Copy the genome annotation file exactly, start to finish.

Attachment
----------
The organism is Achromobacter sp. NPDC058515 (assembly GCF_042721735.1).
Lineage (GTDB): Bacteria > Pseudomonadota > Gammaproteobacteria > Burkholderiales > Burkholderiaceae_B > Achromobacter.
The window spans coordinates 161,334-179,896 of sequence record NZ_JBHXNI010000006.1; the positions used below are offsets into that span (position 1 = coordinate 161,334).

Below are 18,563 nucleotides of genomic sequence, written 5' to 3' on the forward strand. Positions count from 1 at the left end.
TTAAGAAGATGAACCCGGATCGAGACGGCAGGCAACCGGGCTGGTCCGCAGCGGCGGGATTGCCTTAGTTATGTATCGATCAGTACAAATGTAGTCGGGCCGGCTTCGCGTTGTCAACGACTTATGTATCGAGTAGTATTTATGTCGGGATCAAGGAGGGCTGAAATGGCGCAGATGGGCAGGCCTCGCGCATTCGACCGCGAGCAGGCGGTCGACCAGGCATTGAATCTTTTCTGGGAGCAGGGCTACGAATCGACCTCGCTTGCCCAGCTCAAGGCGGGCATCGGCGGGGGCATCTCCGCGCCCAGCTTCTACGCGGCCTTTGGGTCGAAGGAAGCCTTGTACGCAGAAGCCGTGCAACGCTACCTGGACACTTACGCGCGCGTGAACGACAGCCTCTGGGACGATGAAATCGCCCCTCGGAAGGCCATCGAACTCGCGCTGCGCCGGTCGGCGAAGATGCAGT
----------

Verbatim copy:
The organism is Achromobacter sp. NPDC058515 (assembly GCF_042721735.1).
Lineage (GTDB): Bacteria > Pseudomonadota > Gammaproteobacteria > Burkholderiales > Burkholderiaceae_B > Achromobacter.
The window spans coordinates 161,334-179,896 of sequence record NZ_JBHXNI010000006.1; the positions used below are offsets into that span (position 1 = coordinate 161,334).

Below are 18,563 nucleotides of genomic sequence, written 5' to 3' on the forward strand. Positions count from 1 at the left end.
TTAAGAAGATGAACCCGGATCGAGACGGCAGGCAACCGGGCTGGTCCGCAGCGGCGGGATTGCCTTAGTTATGTATCGATCAGTACAAATGTAGTCGGGCCGGCTTCGCGTTGTCAACGACTTATGTATCGAGTAGTATTTATGTCGGGATCAAGGAGGGCTGAAATGGCGCAGATGGGCAGGCCTCGCGCATTCGACCGCGAGCAGGCGGTCGACCAGGCATTGAATCTTTTCTGGGAGCAGGGCTACGAATCGACCTCGCTTGCCCAGCTCAAGGCGGGCATCGGCGGGGGCATCTCCGCGCCCAGCTTCTACGCGGCCTTTGGGTCGAAGGAAGCCTTGTACGCAGAAGCCGTGCAACGCTACCTGGACACTTACGCGCGCGTGAACGACAGCCTCTGGGACGATGAAATCGCCCCTCGGAAGGCCATCGAACTCGCGCTGCGCCGGTCGGCGAAGATGCAGT